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Re: [NSApp stopModalWithCode:0];

From: Fred Kiefer
Subject: Re: [NSApp stopModalWithCode:0];
Date: Sat, 12 Aug 2006 15:50:07 +0200
User-agent: Thunderbird (X11/20060527)

Marc Bruenink schrieb:
> Fred Kiefer wrote:
>> Marc Brünink schrieb:
>>> if I send a [NSApp stopModalWithCode:0]; while I'm not in a modal
>>> session I get a NSInvalidArgumentException. This is not engraved in the
>>> Openstep Spec and behaves different in Cocoa. So I think this should be
>>> changed. Anyone disagree? The bad thing about this one is that I do not
>>> get the exception but a panel. So I am not able to catch it. Or......
>>> I'm too sleepy. :-)
>> I think you are just wrong here. stopModelWithCode: should only be
>> called from within a modal session. It would not do much harm to not
>> raise an exception here, but some errors may go undetected then. You
>> should be glad that GNUstep tells you that your code is wrong, where
>> Cocoa seems to leave you in the dark.
> Its just not stated anywhere. Neither the spec nor the documentation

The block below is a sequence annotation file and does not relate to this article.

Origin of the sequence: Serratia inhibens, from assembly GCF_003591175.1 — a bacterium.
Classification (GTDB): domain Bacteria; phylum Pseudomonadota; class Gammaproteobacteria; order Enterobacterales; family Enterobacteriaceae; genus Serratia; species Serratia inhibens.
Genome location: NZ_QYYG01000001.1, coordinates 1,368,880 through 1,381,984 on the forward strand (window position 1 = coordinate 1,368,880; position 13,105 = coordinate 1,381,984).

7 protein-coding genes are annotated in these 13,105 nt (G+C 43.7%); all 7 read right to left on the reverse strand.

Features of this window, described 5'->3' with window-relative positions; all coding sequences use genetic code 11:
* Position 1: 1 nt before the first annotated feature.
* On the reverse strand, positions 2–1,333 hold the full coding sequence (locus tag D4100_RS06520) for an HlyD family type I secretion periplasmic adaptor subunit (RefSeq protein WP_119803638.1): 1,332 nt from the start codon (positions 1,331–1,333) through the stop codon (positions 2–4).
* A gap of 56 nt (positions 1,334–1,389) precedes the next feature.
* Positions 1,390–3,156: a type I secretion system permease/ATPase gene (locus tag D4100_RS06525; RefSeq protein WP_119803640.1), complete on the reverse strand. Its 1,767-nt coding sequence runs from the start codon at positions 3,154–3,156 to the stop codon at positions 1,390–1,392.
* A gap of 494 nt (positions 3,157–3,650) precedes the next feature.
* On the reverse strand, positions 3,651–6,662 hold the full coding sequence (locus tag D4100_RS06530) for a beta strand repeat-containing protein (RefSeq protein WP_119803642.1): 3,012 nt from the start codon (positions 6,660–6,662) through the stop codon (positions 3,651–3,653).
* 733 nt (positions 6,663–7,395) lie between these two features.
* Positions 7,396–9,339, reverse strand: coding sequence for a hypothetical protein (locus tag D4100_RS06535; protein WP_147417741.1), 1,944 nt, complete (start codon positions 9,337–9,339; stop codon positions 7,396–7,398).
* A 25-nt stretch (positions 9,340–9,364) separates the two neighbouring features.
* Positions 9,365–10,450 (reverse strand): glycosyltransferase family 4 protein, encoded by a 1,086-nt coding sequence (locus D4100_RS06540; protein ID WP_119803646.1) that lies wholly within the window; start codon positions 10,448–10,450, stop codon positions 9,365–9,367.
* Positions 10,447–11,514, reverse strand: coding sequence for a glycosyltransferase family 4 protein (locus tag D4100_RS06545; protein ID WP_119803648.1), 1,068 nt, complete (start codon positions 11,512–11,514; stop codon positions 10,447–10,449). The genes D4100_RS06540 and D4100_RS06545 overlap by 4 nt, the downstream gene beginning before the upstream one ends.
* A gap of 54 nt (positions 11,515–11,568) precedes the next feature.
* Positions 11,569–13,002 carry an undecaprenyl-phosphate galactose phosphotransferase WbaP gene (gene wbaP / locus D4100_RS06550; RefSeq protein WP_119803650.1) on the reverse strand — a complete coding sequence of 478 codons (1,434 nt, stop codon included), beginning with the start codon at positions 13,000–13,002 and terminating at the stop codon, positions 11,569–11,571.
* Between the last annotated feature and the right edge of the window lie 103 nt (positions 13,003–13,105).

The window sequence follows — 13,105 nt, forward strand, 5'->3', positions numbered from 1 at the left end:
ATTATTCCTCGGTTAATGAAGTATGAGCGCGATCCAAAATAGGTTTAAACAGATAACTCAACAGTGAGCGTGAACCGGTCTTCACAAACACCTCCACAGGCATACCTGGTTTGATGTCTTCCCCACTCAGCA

> mentioned an exception. At least as far as I had read them :-)
The Cocoa documentation states that you should not do this. So don't be
surprised when GNUstep raises an exception. This is meant to help you to
find your programming error.

>> I don't have an idea what you are trying to do, but the documentation
>> states clearly that you should not call this method from outside the
>> event processing of a modal window. If you really need to call this
>> method you could work around by checking [NSApp modalWindow]first. But I
>> think this is wrong, but I cannot tell you a correct solution without
>> knowing the actual problem you are going to solve.
> No. Its not about working around at all. This would not be a problem.
> Its about understanding the behavior of GNUstep :-)

I still don't have a glue what you are about to do. As long as you don't
tell, I will only be able to give you abstract answers. Why would you
want to stop a modal window from outside the event loop. And if you do
so, why not use the abortModal, which is documented to do exactly this?

Trying to catch the exception is surely the worst thing to do here, but
I have to admit, I don't know, why this is failing for you. The only
thing that I see is that you did not use brackets {} in the code.

> So I investigated a bit further. And now it starts to become really
> weird. Ive the following code:
>    [NSApp stopModalWithCode:0];
>    NSLog(@"localException> %@", localException);
> Which works as expected.
> However as soon as I put this code into windowWillClose: it does not
> work at all. The exception is caught, but the alert panel is raised
> nevertheless.

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